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Eric Wakshull, Eric Day, Jihong Yang, Xiangdan Wang, Sandeep Yadav, William Hanley; The long leap from drug affinity to efficacy: Intervening factors that strongly influence clinical outcomes. Invest. Ophthalmol. Vis. Sci. 2017;58(8):196.
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© ARVO (1962-2015); The Authors (2016-present)
The clinical efficacy of drug product is strongly impacted by multiple factors (Fig 1). We review data on the relative binding affinity and potency of 2 VEGF inhibitors used to treat retinal diseases (ranibizumab, RBZ; aflibercept, AFL), and assess their relevance to clinical outcomes.
A comparative review and analysis of key studies on the affinity and potency of VEGF inhibitors and a sensitivity modeling experiment.1,2
RBZ and AFL bind to VEGF under various lab conditions. Using Biacore, Papadopoulos et al1 reported the affinity (KD) for AFL binding VEGF as <1 pM while RBZ affinity was 46 pM. However, their RBZ affinity analysis had a major limitation due to rapid dissociation of RBZ from the capture antibody.2 Further we found that KD values from Biacore measurements were assay-format dependent.2 Data from an orthogonal method, analytical ultracentrifugation, did not support AFL having a significantly higher affinity to VEGF relative to RBZ. RBZ and AFL showed similar dose-dependent inhibition of VEGF-induced endothelial cell proliferation (IC50 ~0.088±0.032, 0.090±0.009 nM, respectively). A sensitivity analysis of RBZ and AFL clinical data indicates that, assuming the affinities reported1 and intravitreal half-life of drug are within the reported ranges, there appears to be no improvement in vision gained (Fig 2). This analysis is supported by various clinical trials where the RBZ and AFL doses given provide sufficient inhibition of VEGF and results showed comparable vision gains and dosing intervals for RBZ or AFL.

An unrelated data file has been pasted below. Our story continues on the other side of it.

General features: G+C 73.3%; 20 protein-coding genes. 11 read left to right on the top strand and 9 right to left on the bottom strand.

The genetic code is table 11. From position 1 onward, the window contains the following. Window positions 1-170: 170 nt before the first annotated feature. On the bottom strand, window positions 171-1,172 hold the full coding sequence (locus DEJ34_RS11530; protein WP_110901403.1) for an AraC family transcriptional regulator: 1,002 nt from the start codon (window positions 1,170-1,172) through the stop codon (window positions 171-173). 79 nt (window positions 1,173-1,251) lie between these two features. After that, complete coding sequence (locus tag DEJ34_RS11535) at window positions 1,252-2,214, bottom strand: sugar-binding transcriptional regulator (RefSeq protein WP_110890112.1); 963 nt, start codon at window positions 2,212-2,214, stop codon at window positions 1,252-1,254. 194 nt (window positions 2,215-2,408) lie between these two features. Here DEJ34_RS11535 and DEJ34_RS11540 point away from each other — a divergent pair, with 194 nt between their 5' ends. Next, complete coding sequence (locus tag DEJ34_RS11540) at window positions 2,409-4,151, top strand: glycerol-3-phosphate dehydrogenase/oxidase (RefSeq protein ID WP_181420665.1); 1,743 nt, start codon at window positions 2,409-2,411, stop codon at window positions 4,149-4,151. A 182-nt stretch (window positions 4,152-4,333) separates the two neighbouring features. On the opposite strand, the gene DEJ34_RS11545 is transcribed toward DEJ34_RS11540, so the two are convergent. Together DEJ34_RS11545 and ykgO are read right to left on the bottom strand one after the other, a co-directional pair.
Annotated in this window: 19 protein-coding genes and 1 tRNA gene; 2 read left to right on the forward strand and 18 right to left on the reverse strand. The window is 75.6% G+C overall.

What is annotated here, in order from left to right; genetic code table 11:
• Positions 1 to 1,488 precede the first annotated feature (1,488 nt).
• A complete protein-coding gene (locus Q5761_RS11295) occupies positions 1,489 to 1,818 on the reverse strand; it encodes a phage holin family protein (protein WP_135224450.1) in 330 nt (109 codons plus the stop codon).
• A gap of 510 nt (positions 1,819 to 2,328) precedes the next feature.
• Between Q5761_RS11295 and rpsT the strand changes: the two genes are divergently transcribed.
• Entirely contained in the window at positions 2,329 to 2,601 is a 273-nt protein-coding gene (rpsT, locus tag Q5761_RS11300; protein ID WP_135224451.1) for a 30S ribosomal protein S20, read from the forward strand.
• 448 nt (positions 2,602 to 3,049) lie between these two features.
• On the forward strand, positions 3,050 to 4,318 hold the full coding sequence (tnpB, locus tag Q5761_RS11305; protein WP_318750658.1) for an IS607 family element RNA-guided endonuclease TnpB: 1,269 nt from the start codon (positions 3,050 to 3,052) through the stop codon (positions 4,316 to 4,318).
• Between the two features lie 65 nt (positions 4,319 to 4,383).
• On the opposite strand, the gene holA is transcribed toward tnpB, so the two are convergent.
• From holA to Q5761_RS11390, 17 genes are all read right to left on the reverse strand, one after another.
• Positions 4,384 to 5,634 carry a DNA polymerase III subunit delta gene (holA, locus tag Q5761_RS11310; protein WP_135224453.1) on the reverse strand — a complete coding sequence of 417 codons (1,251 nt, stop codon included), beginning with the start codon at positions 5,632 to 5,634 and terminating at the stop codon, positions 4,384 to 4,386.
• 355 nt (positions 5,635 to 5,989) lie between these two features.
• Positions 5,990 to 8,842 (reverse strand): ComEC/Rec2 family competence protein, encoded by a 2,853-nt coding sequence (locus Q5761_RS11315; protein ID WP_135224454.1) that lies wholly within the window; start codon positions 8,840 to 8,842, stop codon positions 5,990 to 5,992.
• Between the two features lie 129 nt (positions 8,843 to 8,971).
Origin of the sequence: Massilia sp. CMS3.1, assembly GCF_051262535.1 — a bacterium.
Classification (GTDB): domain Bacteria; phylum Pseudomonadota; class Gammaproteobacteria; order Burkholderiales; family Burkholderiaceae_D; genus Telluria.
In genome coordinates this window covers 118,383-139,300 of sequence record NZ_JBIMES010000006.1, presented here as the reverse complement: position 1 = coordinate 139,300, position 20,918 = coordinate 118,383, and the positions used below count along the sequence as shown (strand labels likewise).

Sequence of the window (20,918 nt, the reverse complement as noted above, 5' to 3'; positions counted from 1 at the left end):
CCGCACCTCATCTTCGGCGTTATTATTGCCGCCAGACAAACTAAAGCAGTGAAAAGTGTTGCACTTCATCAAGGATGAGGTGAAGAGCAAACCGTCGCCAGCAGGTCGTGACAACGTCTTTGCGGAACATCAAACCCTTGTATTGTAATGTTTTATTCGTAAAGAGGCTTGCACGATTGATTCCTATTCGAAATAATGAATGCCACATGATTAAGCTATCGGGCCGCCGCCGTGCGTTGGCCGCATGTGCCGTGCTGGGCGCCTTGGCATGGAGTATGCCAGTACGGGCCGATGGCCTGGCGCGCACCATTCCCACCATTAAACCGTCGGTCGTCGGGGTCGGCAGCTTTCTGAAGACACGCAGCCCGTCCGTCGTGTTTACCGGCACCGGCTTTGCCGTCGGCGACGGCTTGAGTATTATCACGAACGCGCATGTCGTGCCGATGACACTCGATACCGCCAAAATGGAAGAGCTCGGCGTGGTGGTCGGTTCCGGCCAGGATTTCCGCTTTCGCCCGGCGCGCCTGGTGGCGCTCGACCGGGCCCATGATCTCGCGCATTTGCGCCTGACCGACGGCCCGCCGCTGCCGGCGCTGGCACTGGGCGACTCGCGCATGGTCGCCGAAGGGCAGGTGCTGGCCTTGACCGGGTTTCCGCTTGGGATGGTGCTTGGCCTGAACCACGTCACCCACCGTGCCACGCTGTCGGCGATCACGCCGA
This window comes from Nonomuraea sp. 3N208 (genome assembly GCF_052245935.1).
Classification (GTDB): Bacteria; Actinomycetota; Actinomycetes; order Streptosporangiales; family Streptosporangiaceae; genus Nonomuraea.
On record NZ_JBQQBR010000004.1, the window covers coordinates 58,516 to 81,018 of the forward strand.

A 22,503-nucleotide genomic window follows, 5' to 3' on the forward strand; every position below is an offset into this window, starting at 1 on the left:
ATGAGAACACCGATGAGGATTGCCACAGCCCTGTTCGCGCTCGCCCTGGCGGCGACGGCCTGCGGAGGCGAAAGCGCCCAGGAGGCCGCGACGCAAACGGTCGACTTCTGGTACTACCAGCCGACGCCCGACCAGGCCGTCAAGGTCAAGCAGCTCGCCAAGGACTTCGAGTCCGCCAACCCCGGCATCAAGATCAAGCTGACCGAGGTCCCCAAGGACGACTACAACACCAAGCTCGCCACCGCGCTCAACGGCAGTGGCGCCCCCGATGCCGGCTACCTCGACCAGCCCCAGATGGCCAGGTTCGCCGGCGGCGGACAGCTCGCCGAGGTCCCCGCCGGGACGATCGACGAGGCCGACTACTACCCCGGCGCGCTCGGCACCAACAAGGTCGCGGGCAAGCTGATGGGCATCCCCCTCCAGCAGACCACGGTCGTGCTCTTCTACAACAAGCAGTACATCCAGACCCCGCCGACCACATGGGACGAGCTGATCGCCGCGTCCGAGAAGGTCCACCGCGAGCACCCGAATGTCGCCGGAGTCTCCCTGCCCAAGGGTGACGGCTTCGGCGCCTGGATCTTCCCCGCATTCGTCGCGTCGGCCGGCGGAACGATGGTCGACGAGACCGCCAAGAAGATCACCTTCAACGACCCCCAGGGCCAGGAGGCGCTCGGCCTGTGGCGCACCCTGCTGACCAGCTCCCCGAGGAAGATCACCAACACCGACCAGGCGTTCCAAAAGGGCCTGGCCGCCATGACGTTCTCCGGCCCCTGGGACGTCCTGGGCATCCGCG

We have shown that affinity values reported for RBZ by Papadopoulos et al1 are not reliable.2 Moreover, both molecules appear equipotent in a relevant cell-based assay. Modeling of literature data show that within the range of reported affinities, dosing and pharmacokinetic considerations suggest comparable clinical outcomes. Thus, in this context, affinity is not an important driver of efficacy. Most importantly, clinical trial data from patients support the comparable efficacy and durability of RBZ and AFL.1. Papadopoulos et al. Angiogenesis 2012;15:171-85.2. Yang et al. Mol Pharmaceutics 2014;11:3421-30.
This is an abstract that was submitted for the 2017 ARVO Annual Meeting, held in Baltimore, MD, May 7-11, 2017.
Figure 1. Putting molecular characteristics and clinical outcomes into perspective
Figure 2. Results of sensitivity analysis using RBZ and AFL data
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